Stating opinions comes at a price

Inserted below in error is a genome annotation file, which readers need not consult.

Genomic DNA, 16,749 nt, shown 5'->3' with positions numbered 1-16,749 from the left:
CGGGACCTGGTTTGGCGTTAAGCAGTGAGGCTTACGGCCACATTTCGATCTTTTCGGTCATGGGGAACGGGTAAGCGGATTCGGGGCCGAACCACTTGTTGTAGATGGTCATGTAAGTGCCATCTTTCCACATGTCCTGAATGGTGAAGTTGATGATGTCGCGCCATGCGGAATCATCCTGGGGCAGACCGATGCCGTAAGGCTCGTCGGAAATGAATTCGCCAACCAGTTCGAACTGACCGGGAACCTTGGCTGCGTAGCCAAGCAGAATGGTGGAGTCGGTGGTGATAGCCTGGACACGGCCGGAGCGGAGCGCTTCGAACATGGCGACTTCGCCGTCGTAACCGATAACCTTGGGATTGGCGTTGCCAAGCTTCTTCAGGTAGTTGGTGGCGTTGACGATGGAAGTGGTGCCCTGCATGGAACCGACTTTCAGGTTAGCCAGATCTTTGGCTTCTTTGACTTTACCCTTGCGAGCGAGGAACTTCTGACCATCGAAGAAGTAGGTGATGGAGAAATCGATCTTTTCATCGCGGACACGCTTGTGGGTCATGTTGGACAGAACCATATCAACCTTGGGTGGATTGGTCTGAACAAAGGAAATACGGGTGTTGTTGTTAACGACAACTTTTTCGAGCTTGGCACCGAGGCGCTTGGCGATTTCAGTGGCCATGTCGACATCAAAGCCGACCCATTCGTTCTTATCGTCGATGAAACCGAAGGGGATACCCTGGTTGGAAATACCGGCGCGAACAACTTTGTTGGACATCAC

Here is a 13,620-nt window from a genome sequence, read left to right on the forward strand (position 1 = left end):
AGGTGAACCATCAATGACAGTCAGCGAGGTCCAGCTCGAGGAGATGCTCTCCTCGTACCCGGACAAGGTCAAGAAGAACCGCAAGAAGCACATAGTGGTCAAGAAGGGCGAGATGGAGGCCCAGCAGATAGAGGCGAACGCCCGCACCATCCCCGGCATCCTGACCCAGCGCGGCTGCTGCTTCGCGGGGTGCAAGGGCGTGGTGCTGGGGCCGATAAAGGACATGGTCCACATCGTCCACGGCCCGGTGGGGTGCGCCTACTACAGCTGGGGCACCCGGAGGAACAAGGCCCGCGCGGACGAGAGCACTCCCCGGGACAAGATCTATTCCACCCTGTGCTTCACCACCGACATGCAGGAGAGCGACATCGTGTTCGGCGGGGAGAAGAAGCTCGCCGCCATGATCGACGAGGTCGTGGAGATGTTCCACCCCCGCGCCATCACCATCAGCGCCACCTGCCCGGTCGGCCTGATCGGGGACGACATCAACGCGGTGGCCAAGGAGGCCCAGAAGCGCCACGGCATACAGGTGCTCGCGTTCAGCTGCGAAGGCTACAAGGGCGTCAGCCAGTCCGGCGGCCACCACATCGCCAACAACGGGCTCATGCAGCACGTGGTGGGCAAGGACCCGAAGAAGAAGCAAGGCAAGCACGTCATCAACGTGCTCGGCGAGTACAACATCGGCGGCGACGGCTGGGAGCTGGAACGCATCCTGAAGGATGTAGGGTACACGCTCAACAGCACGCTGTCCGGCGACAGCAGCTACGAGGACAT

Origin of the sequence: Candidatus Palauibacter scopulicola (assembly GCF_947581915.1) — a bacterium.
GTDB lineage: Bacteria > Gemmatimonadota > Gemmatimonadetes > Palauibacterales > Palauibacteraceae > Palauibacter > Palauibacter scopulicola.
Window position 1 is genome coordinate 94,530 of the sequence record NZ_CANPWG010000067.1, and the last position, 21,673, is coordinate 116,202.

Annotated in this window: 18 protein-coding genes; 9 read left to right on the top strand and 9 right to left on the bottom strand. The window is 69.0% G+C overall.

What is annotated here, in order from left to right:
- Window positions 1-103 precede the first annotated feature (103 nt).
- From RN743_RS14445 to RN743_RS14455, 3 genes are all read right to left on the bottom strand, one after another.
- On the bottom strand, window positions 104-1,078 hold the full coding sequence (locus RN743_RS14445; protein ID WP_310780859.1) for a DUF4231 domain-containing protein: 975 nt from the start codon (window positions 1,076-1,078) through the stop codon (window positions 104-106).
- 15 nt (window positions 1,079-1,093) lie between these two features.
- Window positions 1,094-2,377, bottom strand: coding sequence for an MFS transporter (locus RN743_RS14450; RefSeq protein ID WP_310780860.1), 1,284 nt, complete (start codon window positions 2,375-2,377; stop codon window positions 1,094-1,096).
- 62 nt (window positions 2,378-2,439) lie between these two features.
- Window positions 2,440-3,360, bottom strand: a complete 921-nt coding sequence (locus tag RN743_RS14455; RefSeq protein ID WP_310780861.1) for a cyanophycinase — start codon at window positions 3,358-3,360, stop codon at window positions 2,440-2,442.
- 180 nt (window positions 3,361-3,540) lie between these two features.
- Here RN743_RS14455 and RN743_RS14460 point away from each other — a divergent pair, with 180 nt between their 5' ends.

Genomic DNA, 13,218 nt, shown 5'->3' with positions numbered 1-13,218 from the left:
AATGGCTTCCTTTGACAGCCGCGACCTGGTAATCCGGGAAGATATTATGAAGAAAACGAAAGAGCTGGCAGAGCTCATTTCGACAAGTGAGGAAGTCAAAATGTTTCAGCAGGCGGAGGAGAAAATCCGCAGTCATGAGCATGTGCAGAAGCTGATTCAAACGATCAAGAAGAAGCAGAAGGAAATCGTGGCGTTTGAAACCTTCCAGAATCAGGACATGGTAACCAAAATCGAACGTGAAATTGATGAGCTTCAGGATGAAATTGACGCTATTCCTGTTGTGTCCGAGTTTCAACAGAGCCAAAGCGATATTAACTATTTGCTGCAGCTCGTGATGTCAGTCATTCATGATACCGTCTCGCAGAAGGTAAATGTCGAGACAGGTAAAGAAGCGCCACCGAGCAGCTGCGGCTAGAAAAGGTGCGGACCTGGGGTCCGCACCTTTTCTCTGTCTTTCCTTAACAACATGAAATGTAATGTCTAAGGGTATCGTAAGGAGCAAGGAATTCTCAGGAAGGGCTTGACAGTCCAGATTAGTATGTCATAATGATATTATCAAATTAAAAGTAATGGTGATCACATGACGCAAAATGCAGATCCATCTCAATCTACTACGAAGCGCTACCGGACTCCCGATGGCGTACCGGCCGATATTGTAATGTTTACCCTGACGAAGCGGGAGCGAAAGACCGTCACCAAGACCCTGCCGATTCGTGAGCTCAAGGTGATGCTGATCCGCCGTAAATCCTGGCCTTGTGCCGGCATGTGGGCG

Information travels quickly in today’s society. A photo or status update posted online can go from only being seen by a few people to trending worldwide in a matter of seconds. In this era of Internet challenges and instant fame, it’s important for students to use discretion when deciding what they deem appropriate to share. Just weeks before the April 5 elections, the liberal political group One Wisconsin Now discovered several editorial columns, written by Wisconsin Supreme Court Justice Rebecca Bradley for the Marquette Tribune in 1992. In addition to homophobic comments, Bradley was critical of those who voted President Bill Clinton into office in 1992. “We have now elected a tree-hugging, baby-killing, pot-smoking, flag-burning, queer-loving, bull-spouting ‘60s radical socialist adulterer to the highest office in our nation,” Bradley said. “Doesn’t it make you proud to be an American? We’ve just had an election which proves the majority of voters are either totally stupid or entirely evil.” She also wrote pieces claiming the feminist movement was “ largely composed of angry, militant, man-hating lesbians who abhor the traditional family” and suggested women play a role in their own date-rapes. It’s worth noting Bradley was a 22-year-old college student, attending a Jesuit university, when the columns were written. She has also apologized for the comments, stating they are no longer reflective of her worldview. “I was writing as a very young student, upset about the outcome of that presidential election and I am frankly embarrassed at the content and tone of what I wrote those many years ago,” Bradley said. “These comments have nothing to do with who I am as a person or a jurist, and they have nothing to do with the issues facing the voters of this state.” At any rate, she’s spent the better part of the last two weeks defending her younger self, instead of proving to voters why she should be elected to Wisconsin’s high court. The discovery of Bradley’s columns should serve as a warning to students. If 24-year-old editorials from a print-only, student-run campus newspaper can be found, there’s undoubtedly nothing that can stay secret in the digital age. Most students understand that and police their online activity accordingly. Still, apps like Yik-Yak provide a seemingly repercussion-free space for students to make threats or spew hate with the illusion of anonymity. Students can prevent a potentially disastrous unearthing of information by realizing not everything requires a response. People’s opinions are not valid simply because they have them. And unless a student feels they have something worthwhile to add to the conversation, whatever they’re going to say probably isn’t worth documenting publicly. Students should use caution or risk every emotionally motivated rant of their twenties coming back to haunt them when they’re applying for jobs and internships or running for public office. Students can no longer feign ignorance when they’re held accountable for what they say, whether it’s in a published editorial or on social media sites like Twitter and Facebook.